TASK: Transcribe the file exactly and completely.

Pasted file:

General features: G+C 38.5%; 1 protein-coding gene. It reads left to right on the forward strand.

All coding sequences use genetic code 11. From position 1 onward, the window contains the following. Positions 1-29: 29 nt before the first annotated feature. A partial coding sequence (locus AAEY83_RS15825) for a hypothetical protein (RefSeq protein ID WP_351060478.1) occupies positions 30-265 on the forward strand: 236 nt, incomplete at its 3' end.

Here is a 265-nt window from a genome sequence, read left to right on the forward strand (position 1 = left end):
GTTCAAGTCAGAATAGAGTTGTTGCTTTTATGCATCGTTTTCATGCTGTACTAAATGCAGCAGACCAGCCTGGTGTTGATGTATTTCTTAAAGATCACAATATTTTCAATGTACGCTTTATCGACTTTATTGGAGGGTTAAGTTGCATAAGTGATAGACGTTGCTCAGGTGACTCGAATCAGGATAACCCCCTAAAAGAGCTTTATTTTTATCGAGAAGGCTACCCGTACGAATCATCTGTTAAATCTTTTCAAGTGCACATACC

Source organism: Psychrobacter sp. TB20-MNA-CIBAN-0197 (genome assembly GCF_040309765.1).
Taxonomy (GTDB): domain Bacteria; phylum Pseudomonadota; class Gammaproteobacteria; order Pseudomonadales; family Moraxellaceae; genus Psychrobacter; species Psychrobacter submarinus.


General features: G+C 38.5%; 1 protein-coding gene. It reads left to right on the forward strand.

All coding sequences use genetic code 11. From position 1 onward, the window contains the following. Positions 1-29: 29 nt before the first annotated feature. A partial coding sequence (locus AAEY83_RS15825) for a hypothetical protein (RefSeq protein ID WP_351060478.1) occupies positions 30-265 on the forward strand: 236 nt, incomplete at its 3' end.

Here is a 265-nt window from a genome sequence, read left to right on the forward strand (position 1 = left end):
GTTCAAGTCAGAATAGAGTTGTTGCTTTTATGCATCGTTTTCATGCTGTACTAAATGCAGCAGACCAGCCTGGTGTTGATGTATTTCTTAAAGATCACAATATTTTCAATGTACGCTTTATCGACTTTATTGGAGGGTTAAGTTGCATAAGTGATAGACGTTGCTCAGGTGACTCGAATCAGGATAACCCCCTAAAAGAGCTTTATTTTTATCGAGAAGGCTACCCGTACGAATCATCTGTTAAATCTTTTCAAGTGCACATACC

Source organism: Psychrobacter sp. TB20-MNA-CIBAN-0197 (genome assembly GCF_040309765.1).
Taxonomy (GTDB): domain Bacteria; phylum Pseudomonadota; class Gammaproteobacteria; order Pseudomonadales; family Moraxellaceae; genus Psychrobacter; species Psychrobacter submarinus.